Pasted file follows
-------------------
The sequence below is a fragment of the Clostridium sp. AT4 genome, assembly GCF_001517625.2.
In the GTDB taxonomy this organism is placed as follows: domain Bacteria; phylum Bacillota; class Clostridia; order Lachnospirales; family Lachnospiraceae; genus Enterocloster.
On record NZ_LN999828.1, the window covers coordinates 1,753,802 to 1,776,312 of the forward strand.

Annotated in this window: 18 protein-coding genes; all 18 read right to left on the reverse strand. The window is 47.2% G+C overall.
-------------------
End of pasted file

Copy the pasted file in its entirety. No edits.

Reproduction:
The sequence below is a fragment of the Clostridium sp. AT4 genome, assembly GCF_001517625.2.
In the GTDB taxonomy this organism is placed as follows: domain Bacteria; phylum Bacillota; class Clostridia; order Lachnospirales; family Lachnospiraceae; genus Enterocloster.
On record NZ_LN999828.1, the window covers coordinates 1,753,802 to 1,776,312 of the forward strand.

Annotated in this window: 18 protein-coding genes; all 18 read right to left on the reverse strand. The window is 47.2% G+C overall.